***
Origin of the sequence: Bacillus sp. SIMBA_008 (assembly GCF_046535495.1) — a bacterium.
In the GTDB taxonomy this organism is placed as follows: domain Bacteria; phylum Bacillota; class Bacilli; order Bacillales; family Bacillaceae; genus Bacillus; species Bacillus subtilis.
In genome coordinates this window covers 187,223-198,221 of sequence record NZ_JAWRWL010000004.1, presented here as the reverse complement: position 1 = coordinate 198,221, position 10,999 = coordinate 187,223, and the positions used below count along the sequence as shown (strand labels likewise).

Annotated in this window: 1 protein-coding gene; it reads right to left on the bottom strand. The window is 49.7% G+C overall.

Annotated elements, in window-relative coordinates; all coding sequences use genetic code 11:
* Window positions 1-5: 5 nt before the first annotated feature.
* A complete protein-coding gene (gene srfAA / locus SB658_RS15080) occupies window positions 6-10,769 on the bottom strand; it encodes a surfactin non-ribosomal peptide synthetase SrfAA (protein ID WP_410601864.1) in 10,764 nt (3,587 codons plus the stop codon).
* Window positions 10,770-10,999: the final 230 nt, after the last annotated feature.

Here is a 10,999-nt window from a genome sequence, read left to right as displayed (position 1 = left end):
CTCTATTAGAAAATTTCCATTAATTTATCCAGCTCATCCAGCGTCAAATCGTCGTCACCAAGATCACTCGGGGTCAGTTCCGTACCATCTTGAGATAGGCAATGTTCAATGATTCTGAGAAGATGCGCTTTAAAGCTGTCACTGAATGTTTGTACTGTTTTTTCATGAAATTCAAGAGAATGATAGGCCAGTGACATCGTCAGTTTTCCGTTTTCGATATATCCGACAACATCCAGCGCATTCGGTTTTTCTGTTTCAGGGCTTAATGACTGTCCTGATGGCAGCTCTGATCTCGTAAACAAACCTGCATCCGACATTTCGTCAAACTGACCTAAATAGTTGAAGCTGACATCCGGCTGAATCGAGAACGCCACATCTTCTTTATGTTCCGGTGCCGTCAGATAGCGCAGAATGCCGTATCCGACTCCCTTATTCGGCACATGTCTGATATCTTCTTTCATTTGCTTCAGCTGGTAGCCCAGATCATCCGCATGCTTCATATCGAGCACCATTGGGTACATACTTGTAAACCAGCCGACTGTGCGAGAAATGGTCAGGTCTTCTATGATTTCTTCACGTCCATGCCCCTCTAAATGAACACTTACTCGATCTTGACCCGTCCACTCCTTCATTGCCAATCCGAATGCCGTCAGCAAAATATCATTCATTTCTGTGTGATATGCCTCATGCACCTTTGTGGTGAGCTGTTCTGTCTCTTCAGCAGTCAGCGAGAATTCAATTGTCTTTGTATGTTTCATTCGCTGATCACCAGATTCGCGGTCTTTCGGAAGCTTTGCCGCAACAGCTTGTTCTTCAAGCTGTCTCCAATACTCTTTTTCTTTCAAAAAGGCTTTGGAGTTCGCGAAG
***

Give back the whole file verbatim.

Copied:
Origin of the sequence: Bacillus sp. SIMBA_008 (assembly GCF_046535495.1) — a bacterium.
In the GTDB taxonomy this organism is placed as follows: domain Bacteria; phylum Bacillota; class Bacilli; order Bacillales; family Bacillaceae; genus Bacillus; species Bacillus subtilis.
In genome coordinates this window covers 187,223-198,221 of sequence record NZ_JAWRWL010000004.1, presented here as the reverse complement: position 1 = coordinate 198,221, position 10,999 = coordinate 187,223, and the positions used below count along the sequence as shown (strand labels likewise).

Annotated in this window: 1 protein-coding gene; it reads right to left on the bottom strand. The window is 49.7% G+C overall.

Annotated elements, in window-relative coordinates; all coding sequences use genetic code 11:
* Window positions 1-5: 5 nt before the first annotated feature.
* A complete protein-coding gene (gene srfAA / locus SB658_RS15080) occupies window positions 6-10,769 on the bottom strand; it encodes a surfactin non-ribosomal peptide synthetase SrfAA (protein ID WP_410601864.1) in 10,764 nt (3,587 codons plus the stop codon).
* Window positions 10,770-10,999: the final 230 nt, after the last annotated feature.

Here is a 10,999-nt window from a genome sequence, read left to right as displayed (position 1 = left end):
CTCTATTAGAAAATTTCCATTAATTTATCCAGCTCATCCAGCGTCAAATCGTCGTCACCAAGATCACTCGGGGTCAGTTCCGTACCATCTTGAGATAGGCAATGTTCAATGATTCTGAGAAGATGCGCTTTAAAGCTGTCACTGAATGTTTGTACTGTTTTTTCATGAAATTCAAGAGAATGATAGGCCAGTGACATCGTCAGTTTTCCGTTTTCGATATATCCGACAACATCCAGCGCATTCGGTTTTTCTGTTTCAGGGCTTAATGACTGTCCTGATGGCAGCTCTGATCTCGTAAACAAACCTGCATCCGACATTTCGTCAAACTGACCTAAATAGTTGAAGCTGACATCCGGCTGAATCGAGAACGCCACATCTTCTTTATGTTCCGGTGCCGTCAGATAGCGCAGAATGCCGTATCCGACTCCCTTATTCGGCACATGTCTGATATCTTCTTTCATTTGCTTCAGCTGGTAGCCCAGATCATCCGCATGCTTCATATCGAGCACCATTGGGTACATACTTGTAAACCAGCCGACTGTGCGAGAAATGGTCAGGTCTTCTATGATTTCTTCACGTCCATGCCCCTCTAAATGAACACTTACTCGATCTTGACCCGTCCACTCCTTCATTGCCAATCCGAATGCCGTCAGCAAAATATCATTCATTTCTGTGTGATATGCCTCATGCACCTTTGTGGTGAGCTGTTCTGTCTCTTCAGCAGTCAGCGAGAATTCAATTGTCTTTGTATGTTTCATTCGCTGATCACCAGATTCGCGGTCTTTCGGAAGCTTTGCCGCAACAGCTTGTTCTTCAAGCTGTCTCCAATACTCTTTTTCTTTCAAAAAGGCTTTGGAGTTCGCGAAG